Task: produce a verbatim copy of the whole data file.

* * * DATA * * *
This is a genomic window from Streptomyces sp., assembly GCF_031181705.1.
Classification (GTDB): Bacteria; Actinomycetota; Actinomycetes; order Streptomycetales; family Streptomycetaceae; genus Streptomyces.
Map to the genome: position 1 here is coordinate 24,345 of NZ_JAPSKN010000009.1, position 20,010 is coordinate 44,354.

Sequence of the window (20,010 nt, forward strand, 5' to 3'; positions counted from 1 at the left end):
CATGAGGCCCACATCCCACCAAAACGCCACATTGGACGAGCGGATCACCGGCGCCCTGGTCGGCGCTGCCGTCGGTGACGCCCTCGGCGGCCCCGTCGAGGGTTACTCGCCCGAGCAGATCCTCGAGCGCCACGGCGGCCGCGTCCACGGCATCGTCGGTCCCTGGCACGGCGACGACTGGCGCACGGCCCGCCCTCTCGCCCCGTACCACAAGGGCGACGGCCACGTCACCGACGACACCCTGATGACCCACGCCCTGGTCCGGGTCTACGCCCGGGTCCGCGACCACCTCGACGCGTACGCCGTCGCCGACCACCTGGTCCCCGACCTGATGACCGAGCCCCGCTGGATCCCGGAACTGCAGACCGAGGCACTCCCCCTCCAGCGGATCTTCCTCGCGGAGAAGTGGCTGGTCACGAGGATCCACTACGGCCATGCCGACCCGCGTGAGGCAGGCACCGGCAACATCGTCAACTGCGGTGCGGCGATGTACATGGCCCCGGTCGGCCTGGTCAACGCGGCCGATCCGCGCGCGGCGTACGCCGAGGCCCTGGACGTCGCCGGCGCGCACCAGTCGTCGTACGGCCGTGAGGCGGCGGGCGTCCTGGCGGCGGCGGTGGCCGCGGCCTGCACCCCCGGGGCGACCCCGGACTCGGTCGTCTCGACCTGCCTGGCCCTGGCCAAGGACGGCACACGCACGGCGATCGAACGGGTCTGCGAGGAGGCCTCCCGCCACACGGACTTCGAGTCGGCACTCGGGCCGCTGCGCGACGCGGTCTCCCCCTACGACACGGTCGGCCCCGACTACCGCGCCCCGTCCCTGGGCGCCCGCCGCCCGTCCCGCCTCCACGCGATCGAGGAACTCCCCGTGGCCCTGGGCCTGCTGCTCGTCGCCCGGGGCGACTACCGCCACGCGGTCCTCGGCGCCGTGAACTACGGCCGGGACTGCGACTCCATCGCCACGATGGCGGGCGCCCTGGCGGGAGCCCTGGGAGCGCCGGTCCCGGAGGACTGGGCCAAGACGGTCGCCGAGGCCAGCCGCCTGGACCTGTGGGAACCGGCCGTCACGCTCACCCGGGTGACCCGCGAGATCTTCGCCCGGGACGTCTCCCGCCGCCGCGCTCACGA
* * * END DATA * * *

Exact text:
This is a genomic window from Streptomyces sp., assembly GCF_031181705.1.
Classification (GTDB): Bacteria; Actinomycetota; Actinomycetes; order Streptomycetales; family Streptomycetaceae; genus Streptomyces.
Map to the genome: position 1 here is coordinate 24,345 of NZ_JAPSKN010000009.1, position 20,010 is coordinate 44,354.

Sequence of the window (20,010 nt, forward strand, 5' to 3'; positions counted from 1 at the left end):
CATGAGGCCCACATCCCACCAAAACGCCACATTGGACGAGCGGATCACCGGCGCCCTGGTCGGCGCTGCCGTCGGTGACGCCCTCGGCGGCCCCGTCGAGGGTTACTCGCCCGAGCAGATCCTCGAGCGCCACGGCGGCCGCGTCCACGGCATCGTCGGTCCCTGGCACGGCGACGACTGGCGCACGGCCCGCCCTCTCGCCCCGTACCACAAGGGCGACGGCCACGTCACCGACGACACCCTGATGACCCACGCCCTGGTCCGGGTCTACGCCCGGGTCCGCGACCACCTCGACGCGTACGCCGTCGCCGACCACCTGGTCCCCGACCTGATGACCGAGCCCCGCTGGATCCCGGAACTGCAGACCGAGGCACTCCCCCTCCAGCGGATCTTCCTCGCGGAGAAGTGGCTGGTCACGAGGATCCACTACGGCCATGCCGACCCGCGTGAGGCAGGCACCGGCAACATCGTCAACTGCGGTGCGGCGATGTACATGGCCCCGGTCGGCCTGGTCAACGCGGCCGATCCGCGCGCGGCGTACGCCGAGGCCCTGGACGTCGCCGGCGCGCACCAGTCGTCGTACGGCCGTGAGGCGGCGGGCGTCCTGGCGGCGGCGGTGGCCGCGGCCTGCACCCCCGGGGCGACCCCGGACTCGGTCGTCTCGACCTGCCTGGCCCTGGCCAAGGACGGCACACGCACGGCGATCGAACGGGTCTGCGAGGAGGCCTCCCGCCACACGGACTTCGAGTCGGCACTCGGGCCGCTGCGCGACGCGGTCTCCCCCTACGACACGGTCGGCCCCGACTACCGCGCCCCGTCCCTGGGCGCCCGCCGCCCGTCCCGCCTCCACGCGATCGAGGAACTCCCCGTGGCCCTGGGCCTGCTGCTCGTCGCCCGGGGCGACTACCGCCACGCGGTCCTCGGCGCCGTGAACTACGGCCGGGACTGCGACTCCATCGCCACGATGGCGGGCGCCCTGGCGGGAGCCCTGGGAGCGCCGGTCCCGGAGGACTGGGCCAAGACGGTCGCCGAGGCCAGCCGCCTGGACCTGTGGGAACCGGCCGTCACGCTCACCCGGGTGACCCGCGAGATCTTCGCCCGGGACGTCTCCCGCCGCCGCGCTCACGA